OTTAWA – Prime Minister Justin Trudeau is heading to Africa next week, his first visit to the continent since the Liberal government came to power last year.
“We want to strengthen relations with our African partners and advance issues such as the rights of women and girls, gender equality, health, and peace and security,” Trudeau said in a statement announcing the trip.
The trip will include a visit to Antananarivo, Madagascar, for the summit of la Francophonie, a global organization of French-speaking nations that chose former Governor General Michaelle Jean to be its first female secretary general in 2014.
“The French language and culture have played a defining role in shaping the bilingual, diverse country that is Canada today and I am proud to participate in the summit for the first time,” Trudeau said. “I look forward to building new ties with Francophone countries around the world and working closely to tackle the challenges we collectively face.”
There, Canada is advancing a resolution – co-sponsored by Benin – on the fight against early and forced marriages.
That is part of a broader emphasis the Liberal government is putting on gender equality as part of its international development agenda.
Ontario, the province with the largest French-speaking population outside Quebec, has put in a bid to gain observer status at la Francophonie, an effort the federal government is supporting but the previous Conservative government refused to do.
That would give Canada – its second-largest contributor – four seats at the table. Quebec and New Brunswick have been full-fledged members of la Francophonie since the 1970s.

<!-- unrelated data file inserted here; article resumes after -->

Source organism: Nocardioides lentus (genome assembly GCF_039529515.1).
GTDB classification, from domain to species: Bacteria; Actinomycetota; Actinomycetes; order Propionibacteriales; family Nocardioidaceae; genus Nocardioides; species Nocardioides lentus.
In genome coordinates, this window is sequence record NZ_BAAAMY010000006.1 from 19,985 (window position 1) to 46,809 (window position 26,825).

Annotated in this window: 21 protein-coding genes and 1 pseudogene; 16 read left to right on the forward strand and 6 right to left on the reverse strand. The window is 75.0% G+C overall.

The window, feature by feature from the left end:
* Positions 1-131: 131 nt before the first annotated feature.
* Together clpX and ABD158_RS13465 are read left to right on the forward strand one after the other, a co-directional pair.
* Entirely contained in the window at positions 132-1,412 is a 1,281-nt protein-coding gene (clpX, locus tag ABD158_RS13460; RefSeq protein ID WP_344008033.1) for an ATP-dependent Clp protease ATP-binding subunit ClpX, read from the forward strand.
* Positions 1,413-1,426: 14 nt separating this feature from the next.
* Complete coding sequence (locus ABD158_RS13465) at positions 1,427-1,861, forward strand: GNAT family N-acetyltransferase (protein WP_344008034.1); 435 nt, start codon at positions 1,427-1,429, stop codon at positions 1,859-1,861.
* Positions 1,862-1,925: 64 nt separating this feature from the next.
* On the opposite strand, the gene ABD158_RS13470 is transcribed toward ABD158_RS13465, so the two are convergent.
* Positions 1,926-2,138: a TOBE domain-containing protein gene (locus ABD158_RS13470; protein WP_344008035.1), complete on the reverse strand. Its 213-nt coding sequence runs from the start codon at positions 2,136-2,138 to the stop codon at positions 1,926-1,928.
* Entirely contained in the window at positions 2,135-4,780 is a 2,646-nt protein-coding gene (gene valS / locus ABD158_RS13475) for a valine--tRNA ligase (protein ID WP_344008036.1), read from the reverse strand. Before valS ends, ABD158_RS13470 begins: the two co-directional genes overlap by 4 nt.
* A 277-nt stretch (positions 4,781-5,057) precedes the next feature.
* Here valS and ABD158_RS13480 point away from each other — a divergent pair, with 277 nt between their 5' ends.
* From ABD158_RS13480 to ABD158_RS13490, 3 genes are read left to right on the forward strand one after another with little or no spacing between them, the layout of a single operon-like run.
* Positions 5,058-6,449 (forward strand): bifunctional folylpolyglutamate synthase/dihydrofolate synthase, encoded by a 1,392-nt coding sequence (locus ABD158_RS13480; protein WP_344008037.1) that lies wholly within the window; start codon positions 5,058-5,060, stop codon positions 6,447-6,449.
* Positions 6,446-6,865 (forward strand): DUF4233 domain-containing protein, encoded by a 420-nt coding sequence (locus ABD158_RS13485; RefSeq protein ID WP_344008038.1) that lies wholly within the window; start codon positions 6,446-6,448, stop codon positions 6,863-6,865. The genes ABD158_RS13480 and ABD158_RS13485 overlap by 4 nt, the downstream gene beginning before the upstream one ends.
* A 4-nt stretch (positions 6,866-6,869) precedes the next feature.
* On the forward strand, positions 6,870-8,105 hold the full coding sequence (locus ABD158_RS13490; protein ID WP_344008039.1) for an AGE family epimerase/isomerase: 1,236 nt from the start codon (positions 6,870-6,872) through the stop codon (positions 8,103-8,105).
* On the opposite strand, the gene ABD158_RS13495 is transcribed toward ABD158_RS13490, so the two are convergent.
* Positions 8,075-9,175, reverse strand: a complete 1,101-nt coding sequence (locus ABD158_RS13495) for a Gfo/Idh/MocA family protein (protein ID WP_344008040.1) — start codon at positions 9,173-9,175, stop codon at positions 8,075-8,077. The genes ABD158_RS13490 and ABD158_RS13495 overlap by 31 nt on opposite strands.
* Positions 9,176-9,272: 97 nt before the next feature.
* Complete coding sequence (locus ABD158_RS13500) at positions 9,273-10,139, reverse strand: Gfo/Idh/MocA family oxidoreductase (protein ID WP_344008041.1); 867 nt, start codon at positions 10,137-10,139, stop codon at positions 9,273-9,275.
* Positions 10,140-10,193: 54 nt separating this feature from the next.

The trip to Africa will begin with a stop in Monrovia, the capital of Liberia – a West African country that was hit hard by the Ebola virus epidemic in recent years.
Trudeau will meet Liberian President Ellen Johnson Sirleaf, the first woman elected head of state in Africa, and other advocates for gender equality to discuss the role that women play in securing and maintaining peace following civil conflict, as well as health, economic growth and sustainable development in that country and throughout the continent.
Canada has a limited relationship with Liberia, but the government says it provided about $24 million in development assistance to the country in 2014-15.
That included contributions to the Global Fund, which has provided access in Liberia to drugs for HIV and tuberculosis and mosquito nets to provide protection from malaria.
Canada also provided more than $130 million to help out with the Ebola crisis that affected Liberia, as well as Sierra Leone and Guinea.
The Canadian government lifted its ban on visas to people from Liberia after the country was declared free of Ebola in May 2015.